A Duty to Give Back and Continual Quest for Learning
In Yuma County, Wray sits very near Colorado’s border with Nebraska and Kansas. Started as a cattle town, today agriculture is the driving force behind Wray’s economy. In fact, Yuma County produces more corn than any county in the United States.
With the increasing sophistication of farming technology, 4D Electric has found its niche and, though small, has a busy contracting business as a result. Chad Deyle, 4Ds owner and founder, is also an involved community citizen. Chad says, “It is your duty to give back to your community. If you don’t, then the American Dream is done.”
Chad and his wife “walk the talk,” too. Chad recently was elected Mayor Pro Tem of the Wray City Council. He also sits on the boards of the Water Authority, the Wray Airport, and Yuma County waste management. His wife runs Heavenly Rain Thrift & Boutique, a nonprofit thrift shop to help kids get the clothing they need for school. The couple also manage rental property in Wray as well as 4D Electric.
One of the most prestigious examples of Chad’s “give back” philosophy is his appointment to the State Electrical Board by Governor Polis. He will serve through 2022. “This one is especially important to me because I’ll be able to give back to the profession that serves me so well,” he says.
4D’s name comes from the four Deyle brothers. “We always wanted to have a company that was well-branded and memorable,” says Chad. While his brothers are not in the business, Chad created the 4D name to honor that dream. 4D employs three apprentices, two master electricians (including Chad), and they bring on 8-10 licensed construction personnel during peak times of the year.
When he graduated from high school, Chad says he had no idea what he wanted to do. “I went to work for an electrical contractor right away,” he says. “My boss was a great mentor and over the eight years I was there, he taught me everything about electrical contracting.” When Chad left that job, he went to work at a potato farm and did full-time work for the farm. He went on to work at a local potato plant as its general manager, still doing a little electrical work on the side.
Learning how much he missed electrical work, Chad and his wife launched 4D six year ago. “I was able to take the trade that I know so well along with my agriculture experience and help farmers design and manage to a new level of conservation and water management,” he says.
“My favorite project is every single one I work on. Once you do the punch list and walk away from a project well done, you feel a lot of pride.” Chad also notes that his favorite day is when he actually puts on his tool belt and goes to work.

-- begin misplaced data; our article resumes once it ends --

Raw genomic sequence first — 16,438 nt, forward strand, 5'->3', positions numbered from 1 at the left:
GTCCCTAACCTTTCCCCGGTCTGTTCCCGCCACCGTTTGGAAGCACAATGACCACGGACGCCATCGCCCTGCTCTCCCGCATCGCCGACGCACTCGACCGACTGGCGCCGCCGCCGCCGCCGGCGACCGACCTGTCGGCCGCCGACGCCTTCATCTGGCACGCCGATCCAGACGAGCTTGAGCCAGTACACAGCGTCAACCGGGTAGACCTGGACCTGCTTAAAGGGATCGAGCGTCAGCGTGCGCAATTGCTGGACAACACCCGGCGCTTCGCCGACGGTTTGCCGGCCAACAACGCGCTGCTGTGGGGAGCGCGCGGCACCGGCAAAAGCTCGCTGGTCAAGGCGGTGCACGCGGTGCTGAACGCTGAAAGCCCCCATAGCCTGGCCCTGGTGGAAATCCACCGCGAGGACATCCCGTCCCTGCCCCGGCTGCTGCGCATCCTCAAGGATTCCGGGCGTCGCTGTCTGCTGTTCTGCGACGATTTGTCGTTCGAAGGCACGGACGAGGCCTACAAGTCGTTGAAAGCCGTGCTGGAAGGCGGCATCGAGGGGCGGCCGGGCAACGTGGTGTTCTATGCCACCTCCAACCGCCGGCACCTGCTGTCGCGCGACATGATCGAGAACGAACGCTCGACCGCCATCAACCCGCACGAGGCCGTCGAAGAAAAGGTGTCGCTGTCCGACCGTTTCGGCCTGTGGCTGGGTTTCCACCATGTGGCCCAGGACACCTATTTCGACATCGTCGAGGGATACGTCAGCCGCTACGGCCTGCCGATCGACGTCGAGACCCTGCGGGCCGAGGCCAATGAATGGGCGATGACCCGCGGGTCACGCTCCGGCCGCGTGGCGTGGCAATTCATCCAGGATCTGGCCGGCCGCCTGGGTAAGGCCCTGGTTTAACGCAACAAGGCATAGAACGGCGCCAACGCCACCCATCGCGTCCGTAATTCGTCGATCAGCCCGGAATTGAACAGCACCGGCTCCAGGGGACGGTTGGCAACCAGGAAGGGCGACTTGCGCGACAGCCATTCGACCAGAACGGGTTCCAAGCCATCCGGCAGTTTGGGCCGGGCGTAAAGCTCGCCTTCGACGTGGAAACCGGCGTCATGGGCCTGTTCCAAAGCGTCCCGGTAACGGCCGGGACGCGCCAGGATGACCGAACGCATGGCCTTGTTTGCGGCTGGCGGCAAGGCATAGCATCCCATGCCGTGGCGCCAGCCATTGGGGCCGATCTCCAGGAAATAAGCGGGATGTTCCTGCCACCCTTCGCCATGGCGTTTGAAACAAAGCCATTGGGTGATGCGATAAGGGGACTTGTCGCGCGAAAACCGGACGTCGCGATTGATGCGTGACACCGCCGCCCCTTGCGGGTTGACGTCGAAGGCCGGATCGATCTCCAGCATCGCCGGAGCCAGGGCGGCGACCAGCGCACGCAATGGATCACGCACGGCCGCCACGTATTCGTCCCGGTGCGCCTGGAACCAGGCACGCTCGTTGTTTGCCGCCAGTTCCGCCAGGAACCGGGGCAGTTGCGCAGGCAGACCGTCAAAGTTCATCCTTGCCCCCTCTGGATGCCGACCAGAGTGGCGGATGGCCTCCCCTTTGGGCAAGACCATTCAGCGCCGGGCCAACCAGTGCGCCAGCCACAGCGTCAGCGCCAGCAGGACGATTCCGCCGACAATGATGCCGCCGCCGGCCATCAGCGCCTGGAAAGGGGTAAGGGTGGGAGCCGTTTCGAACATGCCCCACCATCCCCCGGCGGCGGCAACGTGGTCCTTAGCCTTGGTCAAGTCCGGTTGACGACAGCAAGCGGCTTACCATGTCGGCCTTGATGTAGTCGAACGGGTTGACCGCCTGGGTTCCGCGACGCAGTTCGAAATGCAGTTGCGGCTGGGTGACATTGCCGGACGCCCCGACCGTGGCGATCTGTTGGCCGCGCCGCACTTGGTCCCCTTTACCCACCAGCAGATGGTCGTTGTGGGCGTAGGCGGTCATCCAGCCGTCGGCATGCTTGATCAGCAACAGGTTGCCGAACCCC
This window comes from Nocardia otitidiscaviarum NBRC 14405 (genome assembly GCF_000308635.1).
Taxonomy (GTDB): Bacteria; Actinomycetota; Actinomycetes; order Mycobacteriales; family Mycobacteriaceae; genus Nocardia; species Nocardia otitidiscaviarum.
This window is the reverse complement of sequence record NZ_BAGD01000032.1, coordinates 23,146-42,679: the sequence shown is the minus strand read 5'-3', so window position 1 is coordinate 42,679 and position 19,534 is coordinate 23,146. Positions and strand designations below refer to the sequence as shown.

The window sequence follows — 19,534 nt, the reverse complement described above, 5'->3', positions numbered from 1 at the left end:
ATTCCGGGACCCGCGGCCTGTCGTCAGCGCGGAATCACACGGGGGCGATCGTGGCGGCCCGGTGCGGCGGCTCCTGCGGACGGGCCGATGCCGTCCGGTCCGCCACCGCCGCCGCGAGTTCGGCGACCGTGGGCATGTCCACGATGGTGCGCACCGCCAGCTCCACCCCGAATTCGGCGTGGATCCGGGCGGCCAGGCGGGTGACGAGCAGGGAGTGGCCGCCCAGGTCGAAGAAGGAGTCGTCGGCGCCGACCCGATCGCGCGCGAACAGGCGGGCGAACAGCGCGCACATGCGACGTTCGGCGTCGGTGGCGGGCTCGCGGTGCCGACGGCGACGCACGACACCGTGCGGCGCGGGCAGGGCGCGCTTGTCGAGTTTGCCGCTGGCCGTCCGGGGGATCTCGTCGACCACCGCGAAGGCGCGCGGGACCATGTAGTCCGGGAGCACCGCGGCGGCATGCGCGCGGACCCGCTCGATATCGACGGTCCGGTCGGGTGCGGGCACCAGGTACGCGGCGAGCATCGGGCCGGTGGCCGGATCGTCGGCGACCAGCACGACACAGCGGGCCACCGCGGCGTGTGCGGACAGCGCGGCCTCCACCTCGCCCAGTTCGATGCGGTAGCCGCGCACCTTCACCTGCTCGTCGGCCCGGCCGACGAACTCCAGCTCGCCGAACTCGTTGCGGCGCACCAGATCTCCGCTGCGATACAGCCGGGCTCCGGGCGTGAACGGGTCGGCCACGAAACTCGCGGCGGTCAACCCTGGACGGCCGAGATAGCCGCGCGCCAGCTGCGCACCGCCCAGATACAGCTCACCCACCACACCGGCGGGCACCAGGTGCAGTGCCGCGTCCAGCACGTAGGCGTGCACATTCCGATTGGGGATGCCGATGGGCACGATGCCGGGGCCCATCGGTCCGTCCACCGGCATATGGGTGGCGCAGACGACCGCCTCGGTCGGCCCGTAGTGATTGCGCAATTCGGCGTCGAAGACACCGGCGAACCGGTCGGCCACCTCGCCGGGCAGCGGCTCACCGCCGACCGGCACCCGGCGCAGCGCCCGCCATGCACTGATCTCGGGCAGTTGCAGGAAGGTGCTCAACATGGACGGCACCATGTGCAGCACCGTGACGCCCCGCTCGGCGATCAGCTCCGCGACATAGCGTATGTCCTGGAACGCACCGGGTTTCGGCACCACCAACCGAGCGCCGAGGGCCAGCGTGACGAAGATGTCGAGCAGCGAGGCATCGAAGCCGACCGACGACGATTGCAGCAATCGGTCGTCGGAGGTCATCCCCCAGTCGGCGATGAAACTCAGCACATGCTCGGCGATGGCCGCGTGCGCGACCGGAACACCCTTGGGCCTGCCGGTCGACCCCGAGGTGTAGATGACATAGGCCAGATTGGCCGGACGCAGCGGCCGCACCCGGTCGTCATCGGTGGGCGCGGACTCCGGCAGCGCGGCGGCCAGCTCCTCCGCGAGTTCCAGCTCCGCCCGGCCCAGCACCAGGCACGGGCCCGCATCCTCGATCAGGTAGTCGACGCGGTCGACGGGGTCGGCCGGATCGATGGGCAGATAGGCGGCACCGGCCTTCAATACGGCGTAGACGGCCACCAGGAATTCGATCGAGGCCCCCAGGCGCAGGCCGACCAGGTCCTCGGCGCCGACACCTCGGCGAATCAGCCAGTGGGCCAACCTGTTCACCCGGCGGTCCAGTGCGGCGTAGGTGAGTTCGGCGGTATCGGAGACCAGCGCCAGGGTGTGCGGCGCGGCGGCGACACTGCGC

Successful work habits…
Chad credits his often surprising fearlessness as one of his successful characteristics when it comes to his business. “Going out on my own was a scary thing to do, but we believed we could and were determined to give it a go,” he says. The ability to continually keep the new business pipeline full is one that he firmly believes must be managed every day. “Sometimes not knowing where the next project will come from can be unnerving,” he says. “And, in a small town, you have to balance the small projects with the big ones. At 4D we definitely are big project people.”
Being three hours from Denver, Chad doesn’t get to the Northglenn campus much. But his apprentices are enrolled in IECRM’s online apprenticeship training program. “My job is to provide them a career path. Teach them a trade and how to do quality work,” says Chad. “4D also offers them a broad spectrum of on-the-job experience that helps them in the classroom.”
For 4D, IECRM is a quality learning opportunity and a doorway through which to transition from just a job to a career.
“I have to say my first boss at Pivot Electric is my hero for the encouragement and the push he gave me,” says Chad. “But my biggest hero is my wife. She’s brave, my biggest fan, and critic. We’ve been through a great deal together, and she has dealt with the ups and downs with grace and courage.”
Chad’s wife Melissa also coaches the Wray Eagles high school volleyball team. “Coaching brought out the confidence that perhaps she didn’t know she has,” says Chad. “With that, she keeps me grounded and optimistic, reminding me that it’s ok to not be perfect. That you have to fail sometimes in order to learn.”
“Nothing is ever given to you,” says Chad. “You have to work for it. You have to take it and make it happen.” He’s a big proponent of lifelong learning. ”I tell my people to always understand that learning is a continual question and once they achieve their dream of a journeyman’s license, they understand why I place so much emphasis on that.”